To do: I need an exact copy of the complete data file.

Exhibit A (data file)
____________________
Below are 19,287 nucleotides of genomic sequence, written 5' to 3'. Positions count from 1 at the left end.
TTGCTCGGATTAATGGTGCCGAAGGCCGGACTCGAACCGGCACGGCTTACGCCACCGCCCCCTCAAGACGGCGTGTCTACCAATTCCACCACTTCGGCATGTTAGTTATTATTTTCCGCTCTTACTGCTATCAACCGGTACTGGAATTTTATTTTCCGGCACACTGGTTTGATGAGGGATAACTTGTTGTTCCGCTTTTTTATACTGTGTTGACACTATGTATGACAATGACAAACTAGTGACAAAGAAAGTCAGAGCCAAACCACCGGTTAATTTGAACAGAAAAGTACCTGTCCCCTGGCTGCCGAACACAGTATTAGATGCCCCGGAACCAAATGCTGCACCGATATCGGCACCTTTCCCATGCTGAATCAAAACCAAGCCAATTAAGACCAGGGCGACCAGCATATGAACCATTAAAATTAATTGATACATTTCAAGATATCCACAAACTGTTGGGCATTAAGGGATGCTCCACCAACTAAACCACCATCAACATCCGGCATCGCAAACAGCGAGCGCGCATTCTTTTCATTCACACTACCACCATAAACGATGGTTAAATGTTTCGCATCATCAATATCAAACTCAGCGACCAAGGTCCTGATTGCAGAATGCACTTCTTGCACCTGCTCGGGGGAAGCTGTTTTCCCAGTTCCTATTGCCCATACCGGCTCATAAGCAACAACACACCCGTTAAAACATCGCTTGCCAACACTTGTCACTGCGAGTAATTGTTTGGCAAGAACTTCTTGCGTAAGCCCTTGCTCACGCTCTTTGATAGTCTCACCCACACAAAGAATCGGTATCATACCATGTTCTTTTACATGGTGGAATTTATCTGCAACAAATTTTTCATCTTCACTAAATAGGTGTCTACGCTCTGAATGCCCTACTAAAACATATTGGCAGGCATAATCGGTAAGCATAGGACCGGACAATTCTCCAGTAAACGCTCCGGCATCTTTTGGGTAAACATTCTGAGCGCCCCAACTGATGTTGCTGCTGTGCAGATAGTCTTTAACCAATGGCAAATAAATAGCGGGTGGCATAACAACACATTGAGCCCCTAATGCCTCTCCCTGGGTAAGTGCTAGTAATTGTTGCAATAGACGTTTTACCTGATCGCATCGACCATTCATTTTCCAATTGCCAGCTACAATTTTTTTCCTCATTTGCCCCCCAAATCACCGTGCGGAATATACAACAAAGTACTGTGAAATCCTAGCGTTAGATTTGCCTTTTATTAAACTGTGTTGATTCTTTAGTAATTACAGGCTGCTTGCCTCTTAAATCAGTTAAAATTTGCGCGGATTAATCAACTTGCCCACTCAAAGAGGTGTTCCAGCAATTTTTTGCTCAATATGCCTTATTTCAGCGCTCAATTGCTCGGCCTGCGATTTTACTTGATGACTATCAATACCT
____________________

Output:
Below are 19,287 nucleotides of genomic sequence, written 5' to 3'. Positions count from 1 at the left end.
TTGCTCGGATTAATGGTGCCGAAGGCCGGACTCGAACCGGCACGGCTTACGCCACCGCCCCCTCAAGACGGCGTGTCTACCAATTCCACCACTTCGGCATGTTAGTTATTATTTTCCGCTCTTACTGCTATCAACCGGTACTGGAATTTTATTTTCCGGCACACTGGTTTGATGAGGGATAACTTGTTGTTCCGCTTTTTTATACTGTGTTGACACTATGTATGACAATGACAAACTAGTGACAAAGAAAGTCAGAGCCAAACCACCGGTTAATTTGAACAGAAAAGTACCTGTCCCCTGGCTGCCGAACACAGTATTAGATGCCCCGGAACCAAATGCTGCACCGATATCGGCACCTTTCCCATGCTGAATCAAAACCAAGCCAATTAAGACCAGGGCGACCAGCATATGAACCATTAAAATTAATTGATACATTTCAAGATATCCACAAACTGTTGGGCATTAAGGGATGCTCCACCAACTAAACCACCATCAACATCCGGCATCGCAAACAGCGAGCGCGCATTCTTTTCATTCACACTACCACCATAAACGATGGTTAAATGTTTCGCATCATCAATATCAAACTCAGCGACCAAGGTCCTGATTGCAGAATGCACTTCTTGCACCTGCTCGGGGGAAGCTGTTTTCCCAGTTCCTATTGCCCATACCGGCTCATAAGCAACAACACACCCGTTAAAACATCGCTTGCCAACACTTGTCACTGCGAGTAATTGTTTGGCAAGAACTTCTTGCGTAAGCCCTTGCTCACGCTCTTTGATAGTCTCACCCACACAAAGAATCGGTATCATACCATGTTCTTTTACATGGTGGAATTTATCTGCAACAAATTTTTCATCTTCACTAAATAGGTGTCTACGCTCTGAATGCCCTACTAAAACATATTGGCAGGCATAATCGGTAAGCATAGGACCGGACAATTCTCCAGTAAACGCTCCGGCATCTTTTGGGTAAACATTCTGAGCGCCCCAACTGATGTTGCTGCTGTGCAGATAGTCTTTAACCAATGGCAAATAAATAGCGGGTGGCATAACAACACATTGAGCCCCTAATGCCTCTCCCTGGGTAAGTGCTAGTAATTGTTGCAATAGACGTTTTACCTGATCGCATCGACCATTCATTTTCCAATTGCCAGCTACAATTTTTTTCCTCATTTGCCCCCCAAATCACCGTGCGGAATATACAACAAAGTACTGTGAAATCCTAGCGTTAGATTTGCCTTTTATTAAACTGTGTTGATTCTTTAGTAATTACAGGCTGCTTGCCTCTTAAATCAGTTAAAATTTGCGCGGATTAATCAACTTGCCCACTCAAAGAGGTGTTCCAGCAATTTTTTGCTCAATATGCCTTATTTCAGCGCTCAATTGCTCGGCCTGCGATTTTACTTGATGACTATCAATACCT